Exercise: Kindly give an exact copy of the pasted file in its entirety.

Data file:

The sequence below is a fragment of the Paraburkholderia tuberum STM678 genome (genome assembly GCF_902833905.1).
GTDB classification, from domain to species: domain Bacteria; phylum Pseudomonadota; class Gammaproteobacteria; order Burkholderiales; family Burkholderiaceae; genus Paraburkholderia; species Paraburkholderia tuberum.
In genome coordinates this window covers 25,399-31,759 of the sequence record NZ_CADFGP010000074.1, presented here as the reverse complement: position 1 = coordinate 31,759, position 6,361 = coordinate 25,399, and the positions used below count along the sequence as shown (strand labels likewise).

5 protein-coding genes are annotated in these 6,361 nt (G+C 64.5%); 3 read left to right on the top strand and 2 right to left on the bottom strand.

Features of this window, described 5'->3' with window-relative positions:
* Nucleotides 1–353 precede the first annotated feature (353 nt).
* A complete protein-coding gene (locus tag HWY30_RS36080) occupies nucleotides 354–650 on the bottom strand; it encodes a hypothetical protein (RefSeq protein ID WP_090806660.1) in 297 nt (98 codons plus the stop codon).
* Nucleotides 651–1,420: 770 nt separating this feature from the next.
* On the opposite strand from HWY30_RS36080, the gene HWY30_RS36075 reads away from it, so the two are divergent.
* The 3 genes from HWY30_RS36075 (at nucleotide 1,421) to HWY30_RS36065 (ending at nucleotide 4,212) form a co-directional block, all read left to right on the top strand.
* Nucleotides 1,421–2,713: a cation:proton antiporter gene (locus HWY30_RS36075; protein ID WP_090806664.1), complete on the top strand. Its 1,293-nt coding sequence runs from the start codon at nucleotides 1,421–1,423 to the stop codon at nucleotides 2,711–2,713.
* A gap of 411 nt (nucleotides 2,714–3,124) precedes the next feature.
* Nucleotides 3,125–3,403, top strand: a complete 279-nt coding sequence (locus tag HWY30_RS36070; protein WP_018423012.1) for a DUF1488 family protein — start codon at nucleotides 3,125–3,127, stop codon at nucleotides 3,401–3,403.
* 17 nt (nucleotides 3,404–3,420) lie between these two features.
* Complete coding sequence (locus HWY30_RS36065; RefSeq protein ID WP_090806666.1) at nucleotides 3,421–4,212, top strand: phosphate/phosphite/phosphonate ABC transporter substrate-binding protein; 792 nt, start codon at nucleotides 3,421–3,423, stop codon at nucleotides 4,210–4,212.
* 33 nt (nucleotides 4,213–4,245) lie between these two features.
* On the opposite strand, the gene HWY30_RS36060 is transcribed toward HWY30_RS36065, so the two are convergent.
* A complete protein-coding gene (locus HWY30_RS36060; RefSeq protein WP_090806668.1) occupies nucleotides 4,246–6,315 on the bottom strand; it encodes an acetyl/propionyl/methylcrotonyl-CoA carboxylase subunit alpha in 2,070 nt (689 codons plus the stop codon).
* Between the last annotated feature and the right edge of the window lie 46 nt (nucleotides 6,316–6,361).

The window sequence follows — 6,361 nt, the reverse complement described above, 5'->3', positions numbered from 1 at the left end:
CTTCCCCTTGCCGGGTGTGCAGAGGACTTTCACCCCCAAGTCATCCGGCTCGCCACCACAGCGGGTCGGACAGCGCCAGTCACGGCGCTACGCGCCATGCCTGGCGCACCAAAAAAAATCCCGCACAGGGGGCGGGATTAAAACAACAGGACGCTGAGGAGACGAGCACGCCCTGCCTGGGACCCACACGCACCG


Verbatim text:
The sequence below is a fragment of the Paraburkholderia tuberum STM678 genome (genome assembly GCF_902833905.1).
GTDB classification, from domain to species: domain Bacteria; phylum Pseudomonadota; class Gammaproteobacteria; order Burkholderiales; family Burkholderiaceae; genus Paraburkholderia; species Paraburkholderia tuberum.
In genome coordinates this window covers 25,399-31,759 of the sequence record NZ_CADFGP010000074.1, presented here as the reverse complement: position 1 = coordinate 31,759, position 6,361 = coordinate 25,399, and the positions used below count along the sequence as shown (strand labels likewise).

5 protein-coding genes are annotated in these 6,361 nt (G+C 64.5%); 3 read left to right on the top strand and 2 right to left on the bottom strand.

Features of this window, described 5'->3' with window-relative positions:
* Nucleotides 1–353 precede the first annotated feature (353 nt).
* A complete protein-coding gene (locus tag HWY30_RS36080) occupies nucleotides 354–650 on the bottom strand; it encodes a hypothetical protein (RefSeq protein ID WP_090806660.1) in 297 nt (98 codons plus the stop codon).
* Nucleotides 651–1,420: 770 nt separating this feature from the next.
* On the opposite strand from HWY30_RS36080, the gene HWY30_RS36075 reads away from it, so the two are divergent.
* The 3 genes from HWY30_RS36075 (at nucleotide 1,421) to HWY30_RS36065 (ending at nucleotide 4,212) form a co-directional block, all read left to right on the top strand.
* Nucleotides 1,421–2,713: a cation:proton antiporter gene (locus HWY30_RS36075; protein ID WP_090806664.1), complete on the top strand. Its 1,293-nt coding sequence runs from the start codon at nucleotides 1,421–1,423 to the stop codon at nucleotides 2,711–2,713.
* A gap of 411 nt (nucleotides 2,714–3,124) precedes the next feature.
* Nucleotides 3,125–3,403, top strand: a complete 279-nt coding sequence (locus tag HWY30_RS36070; protein WP_018423012.1) for a DUF1488 family protein — start codon at nucleotides 3,125–3,127, stop codon at nucleotides 3,401–3,403.
* 17 nt (nucleotides 3,404–3,420) lie between these two features.
* Complete coding sequence (locus HWY30_RS36065; RefSeq protein ID WP_090806666.1) at nucleotides 3,421–4,212, top strand: phosphate/phosphite/phosphonate ABC transporter substrate-binding protein; 792 nt, start codon at nucleotides 3,421–3,423, stop codon at nucleotides 4,210–4,212.
* 33 nt (nucleotides 4,213–4,245) lie between these two features.
* On the opposite strand, the gene HWY30_RS36060 is transcribed toward HWY30_RS36065, so the two are convergent.
* A complete protein-coding gene (locus HWY30_RS36060; RefSeq protein WP_090806668.1) occupies nucleotides 4,246–6,315 on the bottom strand; it encodes an acetyl/propionyl/methylcrotonyl-CoA carboxylase subunit alpha in 2,070 nt (689 codons plus the stop codon).
* Between the last annotated feature and the right edge of the window lie 46 nt (nucleotides 6,316–6,361).

The window sequence follows — 6,361 nt, the reverse complement described above, 5'->3', positions numbered from 1 at the left end:
CTTCCCCTTGCCGGGTGTGCAGAGGACTTTCACCCCCAAGTCATCCGGCTCGCCACCACAGCGGGTCGGACAGCGCCAGTCACGGCGCTACGCGCCATGCCTGGCGCACCAAAAAAAATCCCGCACAGGGGGCGGGATTAAAACAACAGGACGCTGAGGAGACGAGCACGCCCTGCCTGGGACCCACACGCACCG